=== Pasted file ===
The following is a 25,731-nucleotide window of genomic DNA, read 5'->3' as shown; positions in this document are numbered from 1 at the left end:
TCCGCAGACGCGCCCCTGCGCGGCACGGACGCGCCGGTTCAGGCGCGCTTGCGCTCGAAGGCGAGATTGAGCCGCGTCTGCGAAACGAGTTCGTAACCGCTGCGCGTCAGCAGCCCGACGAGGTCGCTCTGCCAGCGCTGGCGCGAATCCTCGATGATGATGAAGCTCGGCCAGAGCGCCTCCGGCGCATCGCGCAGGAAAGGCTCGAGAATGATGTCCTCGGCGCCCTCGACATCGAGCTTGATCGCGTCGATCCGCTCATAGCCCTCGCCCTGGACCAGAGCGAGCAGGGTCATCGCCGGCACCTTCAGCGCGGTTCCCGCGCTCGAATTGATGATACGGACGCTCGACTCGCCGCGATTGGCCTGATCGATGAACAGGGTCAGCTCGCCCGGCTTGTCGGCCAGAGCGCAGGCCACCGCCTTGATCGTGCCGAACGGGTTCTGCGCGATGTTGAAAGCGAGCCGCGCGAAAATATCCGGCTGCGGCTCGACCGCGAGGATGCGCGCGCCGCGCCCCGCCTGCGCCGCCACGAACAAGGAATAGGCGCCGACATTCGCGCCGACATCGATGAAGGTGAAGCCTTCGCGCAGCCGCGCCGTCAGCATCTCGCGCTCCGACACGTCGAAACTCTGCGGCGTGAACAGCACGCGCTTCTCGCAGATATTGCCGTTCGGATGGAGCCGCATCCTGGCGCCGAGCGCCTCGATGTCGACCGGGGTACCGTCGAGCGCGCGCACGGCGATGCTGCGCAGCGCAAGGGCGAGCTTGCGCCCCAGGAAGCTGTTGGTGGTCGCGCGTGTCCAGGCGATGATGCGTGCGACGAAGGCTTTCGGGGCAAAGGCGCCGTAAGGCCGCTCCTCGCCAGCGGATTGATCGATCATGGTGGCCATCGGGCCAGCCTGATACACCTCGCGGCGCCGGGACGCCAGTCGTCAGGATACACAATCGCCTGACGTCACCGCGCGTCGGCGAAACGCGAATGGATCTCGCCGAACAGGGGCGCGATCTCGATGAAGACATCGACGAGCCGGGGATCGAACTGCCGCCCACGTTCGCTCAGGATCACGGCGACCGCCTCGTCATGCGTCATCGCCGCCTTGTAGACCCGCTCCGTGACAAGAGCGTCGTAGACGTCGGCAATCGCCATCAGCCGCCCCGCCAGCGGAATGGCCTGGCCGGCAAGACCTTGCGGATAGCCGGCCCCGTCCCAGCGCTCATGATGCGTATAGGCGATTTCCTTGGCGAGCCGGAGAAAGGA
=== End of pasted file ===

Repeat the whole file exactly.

The following is a 25,731-nucleotide window of genomic DNA, read 5'->3' as shown; positions in this document are numbered from 1 at the left end:
TCCGCAGACGCGCCCCTGCGCGGCACGGACGCGCCGGTTCAGGCGCGCTTGCGCTCGAAGGCGAGATTGAGCCGCGTCTGCGAAACGAGTTCGTAACCGCTGCGCGTCAGCAGCCCGACGAGGTCGCTCTGCCAGCGCTGGCGCGAATCCTCGATGATGATGAAGCTCGGCCAGAGCGCCTCCGGCGCATCGCGCAGGAAAGGCTCGAGAATGATGTCCTCGGCGCCCTCGACATCGAGCTTGATCGCGTCGATCCGCTCATAGCCCTCGCCCTGGACCAGAGCGAGCAGGGTCATCGCCGGCACCTTCAGCGCGGTTCCCGCGCTCGAATTGATGATACGGACGCTCGACTCGCCGCGATTGGCCTGATCGATGAACAGGGTCAGCTCGCCCGGCTTGTCGGCCAGAGCGCAGGCCACCGCCTTGATCGTGCCGAACGGGTTCTGCGCGATGTTGAAAGCGAGCCGCGCGAAAATATCCGGCTGCGGCTCGACCGCGAGGATGCGCGCGCCGCGCCCCGCCTGCGCCGCCACGAACAAGGAATAGGCGCCGACATTCGCGCCGACATCGATGAAGGTGAAGCCTTCGCGCAGCCGCGCCGTCAGCATCTCGCGCTCCGACACGTCGAAACTCTGCGGCGTGAACAGCACGCGCTTCTCGCAGATATTGCCGTTCGGATGGAGCCGCATCCTGGCGCCGAGCGCCTCGATGTCGACCGGGGTACCGTCGAGCGCGCGCACGGCGATGCTGCGCAGCGCAAGGGCGAGCTTGCGCCCCAGGAAGCTGTTGGTGGTCGCGCGTGTCCAGGCGATGATGCGTGCGACGAAGGCTTTCGGGGCAAAGGCGCCGTAAGGCCGCTCCTCGCCAGCGGATTGATCGATCATGGTGGCCATCGGGCCAGCCTGATACACCTCGCGGCGCCGGGACGCCAGTCGTCAGGATACACAATCGCCTGACGTCACCGCGCGTCGGCGAAACGCGAATGGATCTCGCCGAACAGGGGCGCGATCTCGATGAAGACATCGACGAGCCGGGGATCGAACTGCCGCCCACGTTCGCTCAGGATCACGGCGACCGCCTCGTCATGCGTCATCGCCGCCTTGTAGACCCGCTCCGTGACAAGAGCGTCGTAGACGTCGGCAATCGCCATCAGCCGCCCCGCCAGCGGAATGGCCTGGCCGGCAAGACCTTGCGGATAGCCGGCCCCGTCCCAGCGCTCATGATGCGTATAGGCGATTTCCTTGGCGAGCCGGAGAAAGGA